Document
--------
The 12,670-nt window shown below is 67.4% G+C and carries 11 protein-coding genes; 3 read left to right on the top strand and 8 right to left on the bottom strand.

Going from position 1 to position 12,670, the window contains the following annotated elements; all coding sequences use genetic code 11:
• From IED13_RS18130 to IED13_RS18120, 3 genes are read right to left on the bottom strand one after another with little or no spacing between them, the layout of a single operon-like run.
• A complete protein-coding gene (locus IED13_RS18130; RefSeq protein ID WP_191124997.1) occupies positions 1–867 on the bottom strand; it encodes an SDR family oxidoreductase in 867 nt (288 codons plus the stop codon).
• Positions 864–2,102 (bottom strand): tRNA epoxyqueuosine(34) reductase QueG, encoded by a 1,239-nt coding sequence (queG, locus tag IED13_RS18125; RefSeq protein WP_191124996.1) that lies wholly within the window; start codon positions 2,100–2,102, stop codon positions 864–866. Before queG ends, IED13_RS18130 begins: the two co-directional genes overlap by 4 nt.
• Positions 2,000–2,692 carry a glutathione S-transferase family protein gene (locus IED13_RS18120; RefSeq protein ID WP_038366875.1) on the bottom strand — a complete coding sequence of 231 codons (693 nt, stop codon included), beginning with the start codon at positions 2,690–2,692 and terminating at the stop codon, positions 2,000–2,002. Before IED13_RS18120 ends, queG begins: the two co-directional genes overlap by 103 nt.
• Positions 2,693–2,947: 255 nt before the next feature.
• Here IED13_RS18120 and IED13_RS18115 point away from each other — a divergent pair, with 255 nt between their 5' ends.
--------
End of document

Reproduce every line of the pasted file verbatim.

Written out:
The 12,670-nt window shown below is 67.4% G+C and carries 11 protein-coding genes; 3 read left to right on the top strand and 8 right to left on the bottom strand.

Going from position 1 to position 12,670, the window contains the following annotated elements; all coding sequences use genetic code 11:
• From IED13_RS18130 to IED13_RS18120, 3 genes are read right to left on the bottom strand one after another with little or no spacing between them, the layout of a single operon-like run.
• A complete protein-coding gene (locus IED13_RS18130; RefSeq protein ID WP_191124997.1) occupies positions 1–867 on the bottom strand; it encodes an SDR family oxidoreductase in 867 nt (288 codons plus the stop codon).
• Positions 864–2,102 (bottom strand): tRNA epoxyqueuosine(34) reductase QueG, encoded by a 1,239-nt coding sequence (queG, locus tag IED13_RS18125; RefSeq protein WP_191124996.1) that lies wholly within the window; start codon positions 2,100–2,102, stop codon positions 864–866. Before queG ends, IED13_RS18130 begins: the two co-directional genes overlap by 4 nt.
• Positions 2,000–2,692 carry a glutathione S-transferase family protein gene (locus IED13_RS18120; RefSeq protein ID WP_038366875.1) on the bottom strand — a complete coding sequence of 231 codons (693 nt, stop codon included), beginning with the start codon at positions 2,690–2,692 and terminating at the stop codon, positions 2,000–2,002. Before IED13_RS18120 ends, queG begins: the two co-directional genes overlap by 103 nt.
• Positions 2,693–2,947: 255 nt before the next feature.
• Here IED13_RS18120 and IED13_RS18115 point away from each other — a divergent pair, with 255 nt between their 5' ends.